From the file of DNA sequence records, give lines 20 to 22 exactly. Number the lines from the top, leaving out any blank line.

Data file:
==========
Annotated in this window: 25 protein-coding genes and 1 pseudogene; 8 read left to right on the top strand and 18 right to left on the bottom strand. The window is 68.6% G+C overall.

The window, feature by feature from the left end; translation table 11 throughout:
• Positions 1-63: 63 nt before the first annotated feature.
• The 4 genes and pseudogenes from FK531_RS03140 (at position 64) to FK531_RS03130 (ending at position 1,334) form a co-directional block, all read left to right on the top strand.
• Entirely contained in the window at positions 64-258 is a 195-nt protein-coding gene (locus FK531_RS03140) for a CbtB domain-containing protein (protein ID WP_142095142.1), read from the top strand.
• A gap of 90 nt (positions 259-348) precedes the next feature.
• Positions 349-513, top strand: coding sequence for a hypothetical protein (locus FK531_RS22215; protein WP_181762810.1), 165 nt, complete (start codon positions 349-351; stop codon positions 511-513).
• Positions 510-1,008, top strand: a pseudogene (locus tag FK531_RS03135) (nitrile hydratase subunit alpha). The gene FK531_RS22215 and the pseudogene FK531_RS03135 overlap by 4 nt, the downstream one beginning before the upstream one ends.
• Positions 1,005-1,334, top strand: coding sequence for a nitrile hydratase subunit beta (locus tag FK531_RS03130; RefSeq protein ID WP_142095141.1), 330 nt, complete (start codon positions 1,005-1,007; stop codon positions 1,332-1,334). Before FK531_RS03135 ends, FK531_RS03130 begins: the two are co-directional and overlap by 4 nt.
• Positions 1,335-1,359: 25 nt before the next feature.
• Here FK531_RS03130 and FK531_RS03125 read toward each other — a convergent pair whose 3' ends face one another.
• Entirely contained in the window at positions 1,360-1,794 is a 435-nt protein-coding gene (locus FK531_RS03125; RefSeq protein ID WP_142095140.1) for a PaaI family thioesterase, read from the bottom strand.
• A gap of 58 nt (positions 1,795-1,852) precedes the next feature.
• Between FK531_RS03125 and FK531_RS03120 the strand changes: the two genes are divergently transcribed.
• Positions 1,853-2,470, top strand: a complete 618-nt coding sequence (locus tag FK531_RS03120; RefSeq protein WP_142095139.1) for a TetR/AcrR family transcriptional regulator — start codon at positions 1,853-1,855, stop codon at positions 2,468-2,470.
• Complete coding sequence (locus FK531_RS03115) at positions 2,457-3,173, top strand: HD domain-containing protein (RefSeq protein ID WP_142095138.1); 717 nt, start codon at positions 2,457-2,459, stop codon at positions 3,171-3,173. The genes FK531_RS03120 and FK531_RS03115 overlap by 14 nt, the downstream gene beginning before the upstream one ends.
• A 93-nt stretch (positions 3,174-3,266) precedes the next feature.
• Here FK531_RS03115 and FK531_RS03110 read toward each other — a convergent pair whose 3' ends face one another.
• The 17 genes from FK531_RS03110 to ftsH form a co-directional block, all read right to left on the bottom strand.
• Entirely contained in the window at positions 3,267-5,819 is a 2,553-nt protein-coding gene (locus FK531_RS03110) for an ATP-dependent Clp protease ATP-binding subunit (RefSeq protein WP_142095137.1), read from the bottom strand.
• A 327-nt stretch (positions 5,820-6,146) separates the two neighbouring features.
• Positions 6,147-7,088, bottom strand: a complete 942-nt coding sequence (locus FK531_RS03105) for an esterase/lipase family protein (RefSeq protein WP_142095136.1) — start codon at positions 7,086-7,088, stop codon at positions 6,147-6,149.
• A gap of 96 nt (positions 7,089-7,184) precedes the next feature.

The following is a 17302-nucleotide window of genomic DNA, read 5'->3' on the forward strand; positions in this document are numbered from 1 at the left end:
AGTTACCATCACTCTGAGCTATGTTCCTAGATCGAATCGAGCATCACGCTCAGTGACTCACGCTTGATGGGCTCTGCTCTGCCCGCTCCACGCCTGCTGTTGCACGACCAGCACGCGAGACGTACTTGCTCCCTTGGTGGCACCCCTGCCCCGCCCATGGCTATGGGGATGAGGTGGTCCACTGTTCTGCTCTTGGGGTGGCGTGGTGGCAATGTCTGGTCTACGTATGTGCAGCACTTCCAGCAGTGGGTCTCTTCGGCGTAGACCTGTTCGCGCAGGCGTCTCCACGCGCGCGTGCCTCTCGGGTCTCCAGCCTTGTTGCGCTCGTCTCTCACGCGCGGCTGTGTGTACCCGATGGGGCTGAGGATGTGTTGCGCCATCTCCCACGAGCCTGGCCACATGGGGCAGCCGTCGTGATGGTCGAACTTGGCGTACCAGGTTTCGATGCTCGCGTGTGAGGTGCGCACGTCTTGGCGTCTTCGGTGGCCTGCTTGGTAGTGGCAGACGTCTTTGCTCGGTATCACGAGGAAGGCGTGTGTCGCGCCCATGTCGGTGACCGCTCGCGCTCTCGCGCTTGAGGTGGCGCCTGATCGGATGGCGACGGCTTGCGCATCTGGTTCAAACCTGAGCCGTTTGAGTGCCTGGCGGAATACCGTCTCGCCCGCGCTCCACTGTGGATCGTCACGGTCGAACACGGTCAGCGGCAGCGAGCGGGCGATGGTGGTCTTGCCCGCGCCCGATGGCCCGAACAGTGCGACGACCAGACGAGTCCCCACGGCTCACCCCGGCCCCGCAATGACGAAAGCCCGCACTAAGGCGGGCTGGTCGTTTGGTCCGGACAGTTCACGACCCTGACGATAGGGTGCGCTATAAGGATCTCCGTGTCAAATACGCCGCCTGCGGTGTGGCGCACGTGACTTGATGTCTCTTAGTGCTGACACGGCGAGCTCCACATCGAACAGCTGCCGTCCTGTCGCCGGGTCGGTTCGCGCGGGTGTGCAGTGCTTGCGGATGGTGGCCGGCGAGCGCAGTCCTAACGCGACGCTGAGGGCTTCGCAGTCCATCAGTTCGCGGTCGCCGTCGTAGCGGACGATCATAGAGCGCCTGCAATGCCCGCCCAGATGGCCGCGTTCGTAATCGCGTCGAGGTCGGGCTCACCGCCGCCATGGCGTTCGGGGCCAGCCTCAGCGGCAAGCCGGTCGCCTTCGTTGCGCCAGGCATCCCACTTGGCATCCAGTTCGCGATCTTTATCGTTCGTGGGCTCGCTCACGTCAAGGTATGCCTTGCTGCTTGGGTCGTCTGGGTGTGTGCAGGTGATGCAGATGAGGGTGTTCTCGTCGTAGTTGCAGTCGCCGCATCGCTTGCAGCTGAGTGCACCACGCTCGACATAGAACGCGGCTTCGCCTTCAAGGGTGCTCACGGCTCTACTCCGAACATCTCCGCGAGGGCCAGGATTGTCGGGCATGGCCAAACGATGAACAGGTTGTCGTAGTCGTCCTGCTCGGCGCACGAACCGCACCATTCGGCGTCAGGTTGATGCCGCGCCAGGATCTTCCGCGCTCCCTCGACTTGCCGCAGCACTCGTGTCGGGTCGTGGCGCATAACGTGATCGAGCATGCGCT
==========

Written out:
• Entirely contained in the window at positions 3,267-5,819 is a 2,553-nt protein-coding gene (locus FK531_RS03110) for an ATP-dependent Clp protease ATP-binding subunit (RefSeq protein WP_142095137.1), read from the bottom strand.
• A 327-nt stretch (positions 5,820-6,146) separates the two neighbouring features.
• Positions 6,147-7,088, bottom strand: a complete 942-nt coding sequence (locus FK531_RS03105) for an esterase/lipase family protein (RefSeq protein WP_142095136.1) — start codon at positions 7,086-7,088, stop codon at positions 6,147-6,149.